Hotel on Hunter House site gets preliminary okay

May 24, 2019

The Maple, a five-story hotel building proposed for three parcels at Maple, Woodward and Hamilton roads, which would front onto Park Street in Birmingham, received unanimous approval from the city's planning board at their meeting on Wednesday, May 22, although conditions and concerns remain from board members as the owner and architect move forward to final site plan.

After previously postponing presenting preliminary site plan for a new hotel for 35001 Woodward Avenue in both January and February, because of too many problems with the plan, including traffic and parking issues, planning director Jana Ecker presented a revised preliminary site plan that she said had more details and resolved many – although not all – of the concerns of board members.

The proposed building,  called The Maple, is to be developed by Hesham Gayar of Grand Blanc. It will have first floor retail and commercial uses, relocate a Hunter House restaurant, have banquet facilities, three floors of hotel rooms, and residential units on the fifth floor.

Planning director Jana Ecker said the site is made up of three parcels: the city, she said, owns the northwest corner, while Gayar owns the other two parcels, one where the Hunter House sits and a gravel parking lot.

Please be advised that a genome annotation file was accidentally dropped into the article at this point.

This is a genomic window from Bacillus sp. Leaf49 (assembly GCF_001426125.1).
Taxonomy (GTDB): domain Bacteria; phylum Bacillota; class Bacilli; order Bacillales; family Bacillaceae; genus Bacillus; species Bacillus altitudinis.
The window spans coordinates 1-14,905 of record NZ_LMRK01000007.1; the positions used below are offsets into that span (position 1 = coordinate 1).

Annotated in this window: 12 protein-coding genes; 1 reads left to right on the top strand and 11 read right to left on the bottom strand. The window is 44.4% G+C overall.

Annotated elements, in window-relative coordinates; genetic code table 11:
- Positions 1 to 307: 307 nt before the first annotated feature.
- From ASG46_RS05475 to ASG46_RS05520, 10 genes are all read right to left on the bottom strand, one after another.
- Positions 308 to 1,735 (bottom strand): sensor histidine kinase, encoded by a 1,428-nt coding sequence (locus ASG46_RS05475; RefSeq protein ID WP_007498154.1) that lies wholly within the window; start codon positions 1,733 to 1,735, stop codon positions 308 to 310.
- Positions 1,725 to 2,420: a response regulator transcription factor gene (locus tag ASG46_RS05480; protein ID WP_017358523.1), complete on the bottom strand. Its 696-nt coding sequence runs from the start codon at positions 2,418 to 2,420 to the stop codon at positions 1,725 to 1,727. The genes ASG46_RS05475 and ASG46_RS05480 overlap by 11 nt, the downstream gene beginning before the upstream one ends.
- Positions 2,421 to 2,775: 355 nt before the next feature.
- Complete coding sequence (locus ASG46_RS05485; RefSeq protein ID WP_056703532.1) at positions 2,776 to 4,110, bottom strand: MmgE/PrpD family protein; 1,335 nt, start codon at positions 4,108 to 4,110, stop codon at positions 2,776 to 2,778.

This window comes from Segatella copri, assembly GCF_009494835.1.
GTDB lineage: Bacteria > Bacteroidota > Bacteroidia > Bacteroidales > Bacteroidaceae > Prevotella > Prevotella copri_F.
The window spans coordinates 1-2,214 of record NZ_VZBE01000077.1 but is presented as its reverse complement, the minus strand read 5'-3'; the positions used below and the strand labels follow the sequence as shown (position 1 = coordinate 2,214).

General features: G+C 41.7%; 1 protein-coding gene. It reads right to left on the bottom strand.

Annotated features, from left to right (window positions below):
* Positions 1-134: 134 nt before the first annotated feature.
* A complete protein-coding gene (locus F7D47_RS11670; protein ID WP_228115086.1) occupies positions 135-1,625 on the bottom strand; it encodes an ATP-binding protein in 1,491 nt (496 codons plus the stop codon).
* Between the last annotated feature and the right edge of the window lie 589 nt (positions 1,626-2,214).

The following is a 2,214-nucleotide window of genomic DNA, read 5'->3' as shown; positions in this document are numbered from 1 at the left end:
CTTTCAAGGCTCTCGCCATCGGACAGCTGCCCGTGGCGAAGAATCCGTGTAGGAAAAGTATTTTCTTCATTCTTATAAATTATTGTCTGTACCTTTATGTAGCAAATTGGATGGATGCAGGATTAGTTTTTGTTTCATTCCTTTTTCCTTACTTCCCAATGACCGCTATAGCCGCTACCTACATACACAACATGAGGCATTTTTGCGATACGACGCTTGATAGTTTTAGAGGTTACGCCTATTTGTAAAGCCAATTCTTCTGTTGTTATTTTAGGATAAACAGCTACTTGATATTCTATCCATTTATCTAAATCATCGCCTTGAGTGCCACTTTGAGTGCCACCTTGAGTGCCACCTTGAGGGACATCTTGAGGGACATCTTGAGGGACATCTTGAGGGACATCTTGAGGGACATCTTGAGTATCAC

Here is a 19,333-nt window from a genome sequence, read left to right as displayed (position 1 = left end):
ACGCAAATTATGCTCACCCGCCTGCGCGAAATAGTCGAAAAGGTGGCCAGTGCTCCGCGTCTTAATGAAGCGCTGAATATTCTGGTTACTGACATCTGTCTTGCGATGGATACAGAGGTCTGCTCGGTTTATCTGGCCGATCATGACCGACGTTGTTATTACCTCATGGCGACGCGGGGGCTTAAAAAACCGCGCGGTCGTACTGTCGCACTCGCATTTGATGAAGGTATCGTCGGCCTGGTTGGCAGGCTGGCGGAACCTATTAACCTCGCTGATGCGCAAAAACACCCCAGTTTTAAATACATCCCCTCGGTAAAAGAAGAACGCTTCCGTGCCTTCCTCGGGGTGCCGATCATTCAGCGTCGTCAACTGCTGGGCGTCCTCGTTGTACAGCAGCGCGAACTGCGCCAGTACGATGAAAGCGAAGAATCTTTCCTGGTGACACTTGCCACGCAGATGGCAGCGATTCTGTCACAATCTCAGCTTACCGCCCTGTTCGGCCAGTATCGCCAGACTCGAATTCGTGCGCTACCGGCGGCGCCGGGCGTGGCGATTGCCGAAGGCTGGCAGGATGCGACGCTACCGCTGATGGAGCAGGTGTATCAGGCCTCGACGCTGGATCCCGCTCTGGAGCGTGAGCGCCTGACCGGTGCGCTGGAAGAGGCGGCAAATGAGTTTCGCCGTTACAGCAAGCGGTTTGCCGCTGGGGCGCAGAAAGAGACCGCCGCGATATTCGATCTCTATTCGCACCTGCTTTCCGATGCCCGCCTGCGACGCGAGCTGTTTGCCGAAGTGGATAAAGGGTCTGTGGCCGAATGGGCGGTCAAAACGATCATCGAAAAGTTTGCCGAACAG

The revised plan features a first floor with retail spaces off of Hamilton, two banquet facilities, one on the first floor that can accommodate 80 guests, another considered a meeting room, on the mezzanine level, for 40 people. There will be three floors of hotel guest rooms, with the fifth floor residential long-stay rooms. The plan showed 17 units, each at 600 square feet with kitchens, meeting the city's requirement. Also per zoning ordinance, the fifth floor must be stepped back in, which Ecker said it now is.

She said there is also a rooftop design which includes mechanicals as well as a rooftop bar.

Board members questioned who the bar would be for, and architect Kevin Biddison said for hotel guests. “It's the kind of thing we would do for our guests,” he said.

However, Ecker explained that is not a permitted use in the city's overlay district. “You cannot have a commercial operation above residential,” she said.

To alleviate issues with parking, of which there are two levels underground with 80 spaces, and queues of valet, Biddison designed a drop off and holding area inside the first floor.

“We feel very comfortable we're getting it very close to making it work for day and night,” he said. “As for a building, I think we've brought everything into compliance and made adjustments.”

While some board members mostly liked what they saw, chairperson Scott Clein disagreed. “My only real concern – Park Street. You just have this corral of seven cars at the expense of pedestrians. I just can't get past it,” he said. “This plan is asking for the city to give up a considerable amount of pedestrian space for parking. We don't do that for anyone else. I'm not comfortable.

“From a final (site plan) perspective, I'm not comfortable with this layout,” he continued. “I need to know that you and the city's engineering department are doing what's right and not just what fits. I don't see a streetscape – it's how are we going to move these cars around, not what's best for Park Street.”

Clein still voted, along with the rest of the board, to approve the preliminary site plan, allowing the owner and architect to proceed forward on the plan towards final site plan approval.

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